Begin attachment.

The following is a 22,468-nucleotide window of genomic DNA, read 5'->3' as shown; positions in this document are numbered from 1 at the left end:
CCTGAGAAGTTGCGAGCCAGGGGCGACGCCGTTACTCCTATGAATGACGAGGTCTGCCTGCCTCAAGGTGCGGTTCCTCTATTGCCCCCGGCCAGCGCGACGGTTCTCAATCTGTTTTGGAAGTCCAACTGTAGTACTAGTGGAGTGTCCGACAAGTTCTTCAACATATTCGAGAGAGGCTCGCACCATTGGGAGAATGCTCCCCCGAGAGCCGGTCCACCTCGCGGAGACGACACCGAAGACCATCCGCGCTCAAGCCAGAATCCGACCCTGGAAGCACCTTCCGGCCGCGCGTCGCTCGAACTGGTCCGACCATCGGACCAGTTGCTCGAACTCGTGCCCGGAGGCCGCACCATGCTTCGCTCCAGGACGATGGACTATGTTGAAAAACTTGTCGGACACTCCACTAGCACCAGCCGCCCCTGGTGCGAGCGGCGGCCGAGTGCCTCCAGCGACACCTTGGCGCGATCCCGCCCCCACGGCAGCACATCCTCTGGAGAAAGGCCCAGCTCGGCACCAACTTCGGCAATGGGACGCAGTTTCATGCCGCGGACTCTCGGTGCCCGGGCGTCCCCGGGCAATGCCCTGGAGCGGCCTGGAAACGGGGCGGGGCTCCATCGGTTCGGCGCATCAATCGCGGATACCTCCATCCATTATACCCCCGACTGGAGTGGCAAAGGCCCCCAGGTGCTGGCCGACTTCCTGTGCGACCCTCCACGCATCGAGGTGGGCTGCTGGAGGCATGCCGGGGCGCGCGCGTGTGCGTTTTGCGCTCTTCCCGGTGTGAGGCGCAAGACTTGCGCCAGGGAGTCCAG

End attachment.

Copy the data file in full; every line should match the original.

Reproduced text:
The following is a 22,468-nucleotide window of genomic DNA, read 5'->3' as shown; positions in this document are numbered from 1 at the left end:
CCTGAGAAGTTGCGAGCCAGGGGCGACGCCGTTACTCCTATGAATGACGAGGTCTGCCTGCCTCAAGGTGCGGTTCCTCTATTGCCCCCGGCCAGCGCGACGGTTCTCAATCTGTTTTGGAAGTCCAACTGTAGTACTAGTGGAGTGTCCGACAAGTTCTTCAACATATTCGAGAGAGGCTCGCACCATTGGGAGAATGCTCCCCCGAGAGCCGGTCCACCTCGCGGAGACGACACCGAAGACCATCCGCGCTCAAGCCAGAATCCGACCCTGGAAGCACCTTCCGGCCGCGCGTCGCTCGAACTGGTCCGACCATCGGACCAGTTGCTCGAACTCGTGCCCGGAGGCCGCACCATGCTTCGCTCCAGGACGATGGACTATGTTGAAAAACTTGTCGGACACTCCACTAGCACCAGCCGCCCCTGGTGCGAGCGGCGGCCGAGTGCCTCCAGCGACACCTTGGCGCGATCCCGCCCCCACGGCAGCACATCCTCTGGAGAAAGGCCCAGCTCGGCACCAACTTCGGCAATGGGACGCAGTTTCATGCCGCGGACTCTCGGTGCCCGGGCGTCCCCGGGCAATGCCCTGGAGCGGCCTGGAAACGGGGCGGGGCTCCATCGGTTCGGCGCATCAATCGCGGATACCTCCATCCATTATACCCCCGACTGGAGTGGCAAAGGCCCCCAGGTGCTGGCCGACTTCCTGTGCGACCCTCCACGCATCGAGGTGGGCTGCTGGAGGCATGCCGGGGCGCGCGCGTGTGCGTTTTGCGCTCTTCCCGGTGTGAGGCGCAAGACTTGCGCCAGGGAGTCCAG